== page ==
Now, readers, just guess what happened next. Did the wind die down enough for the St. John's airport to open a runway? No. Did we circle for thirty minutes in hope of the wind dying down? Yes. Were we then forced to divert to Halifax an hour and a half away? Yes.

We landed in Halifax and Claire and I thought to ourselves, "Oh well. At least we're on the ground. Now maybe they'll let us off this plane, check us into hotels, and fly us to St. John's in the morning." But guess what happens when an international flight is forced to land somewhere other than at the airport it was originally scheduled to land at. It creates a customs and immigration nightmare, and therefore no one is allowed to actually disembark from the aircraft. Upon landing in Halifax we were told that we would be sitting on the runway in our tiny little airplane (in our very special last-row seats which did not recline and were located right next to the toilet) until a decision was made to either return to Newark (NO!! Please, not Newark!!) or attempt flying into St. John's again (in a windstorm certain to knock our little Embraer out of the sky). Seriously? When they could have just canceled this flight hours earlier and we could have been snoozing in a hotel in Newark at that very moment?

The airline proceeded to spend the next three hours making this decision. When the pilot finally announced that we were going to try landing in St. John's again he also threw in a little, "Fingers crossed, everyone!" Yeah. That's what I wanted to hear. Whatever. At that point I was willing for the airplane to smack right into the side of Signal Hill if it meant I could get out!

An hour and a half later, we were approaching St. John's, descending through the clouds, our little airplane was being bounced up and down and around in the sky, and Claire turned to me and said, "I think there's still snow on the runway." I turned to Claire and said, "I think I'm going to vomit." I didn't actually vomit, but I've never been subjected to such a rough landing in my life. For a moment I almost wished myself back on one of those second-hand airplanes about to land on ice at the airport in Moscow. Almost.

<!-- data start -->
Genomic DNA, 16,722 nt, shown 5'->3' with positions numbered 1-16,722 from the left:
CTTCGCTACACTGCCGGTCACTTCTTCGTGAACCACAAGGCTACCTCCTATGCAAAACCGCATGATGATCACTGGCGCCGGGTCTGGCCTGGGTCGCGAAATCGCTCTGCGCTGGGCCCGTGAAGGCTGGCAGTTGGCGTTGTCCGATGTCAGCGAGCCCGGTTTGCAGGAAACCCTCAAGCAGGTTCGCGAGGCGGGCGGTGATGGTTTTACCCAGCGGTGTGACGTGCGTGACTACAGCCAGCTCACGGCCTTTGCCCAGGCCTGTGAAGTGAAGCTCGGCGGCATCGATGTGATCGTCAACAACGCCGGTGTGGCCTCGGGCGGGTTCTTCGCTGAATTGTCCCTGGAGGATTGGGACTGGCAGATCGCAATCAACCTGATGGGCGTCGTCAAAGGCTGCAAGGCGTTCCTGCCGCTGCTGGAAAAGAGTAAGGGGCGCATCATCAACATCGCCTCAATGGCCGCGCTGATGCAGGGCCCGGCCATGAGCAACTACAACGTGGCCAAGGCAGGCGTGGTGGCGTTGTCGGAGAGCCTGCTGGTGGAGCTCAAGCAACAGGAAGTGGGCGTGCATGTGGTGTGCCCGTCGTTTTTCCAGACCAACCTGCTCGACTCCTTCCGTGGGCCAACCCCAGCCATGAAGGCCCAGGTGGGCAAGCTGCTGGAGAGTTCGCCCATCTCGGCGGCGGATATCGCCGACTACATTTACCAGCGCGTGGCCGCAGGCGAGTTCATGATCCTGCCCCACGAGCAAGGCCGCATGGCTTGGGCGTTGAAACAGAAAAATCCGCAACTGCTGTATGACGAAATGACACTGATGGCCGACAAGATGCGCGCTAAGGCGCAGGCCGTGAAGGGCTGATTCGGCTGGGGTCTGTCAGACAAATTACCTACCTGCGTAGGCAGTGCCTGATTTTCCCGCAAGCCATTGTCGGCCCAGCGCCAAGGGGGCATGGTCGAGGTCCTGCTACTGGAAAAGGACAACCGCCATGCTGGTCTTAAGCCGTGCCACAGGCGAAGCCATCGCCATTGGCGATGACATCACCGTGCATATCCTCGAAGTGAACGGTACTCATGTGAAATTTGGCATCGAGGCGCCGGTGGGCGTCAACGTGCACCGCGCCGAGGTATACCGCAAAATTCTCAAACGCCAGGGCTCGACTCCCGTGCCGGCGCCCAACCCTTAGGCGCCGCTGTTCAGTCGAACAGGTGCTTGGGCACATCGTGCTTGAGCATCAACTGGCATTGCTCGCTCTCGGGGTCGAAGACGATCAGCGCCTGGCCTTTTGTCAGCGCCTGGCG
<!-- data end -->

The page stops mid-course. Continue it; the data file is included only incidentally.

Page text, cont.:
Obviously, we survived the landing. We survived forty-five minutes clearing immigration and claiming bags. We opted out of digging my car out of the twelve inches of snow in the airport parking lot and hopped in a taxi. I rolled into my house at 5:12 AM, and when I walked into my bedroom Shaun sat up, looked at the clock, and said, "You have got to be kidding me."

Ditto that, Shaun. You have got to be kidding me. I have decided that I'm not leaving Newfoundland again until I'm not required to return. They'll have to repatriate us to the U.S. sometime in the next few years, right?

Tuesday, December 1, 2009

I Want My Mommy!

Moms are really quite excellent people to have around--especially when you're sick. They check for fevers, administer Motrin, deliver middle-of-the-night drinks of water, refill humidifiers, offer you anything you want to eat in an attempt to get you to just eat something, and arrange for doctor's appointments (no small feat in an area overwhelmed by H1N1 and lacking a sufficient number of doctors).

Today I did all of the above for all three of my kids, and I did it all while feeling like I'd been run over by a truck.

I could really use my mom right now. I don't keep a working thermometer in the house--I can't ever find them when I need them, I swear they're always wrong, and I can tell with a touch if my babies are running a fever and how bad it is, so what's the point in having one? I discovered the flaw in this reasoning today. I have no idea when I have a fever. I wish my mom was here right now so she could tell me if I'm running a temperature. Then she'd probably bring me a snack, make me drink some juice, administer some Motrin, and tuck me in. Too bad she lives in another country!




You know what else my mom would probably do that would be really nice right about now if she wasn't thousands of miles away? She'd take the kids off my hands so I could get a break!

I might be thirty years old, but I still just want my mom when I don't feel well, so I'm trying to be as patient as I can with my own snotty, coughing, whiney little monsters, but can a girl get a break around here?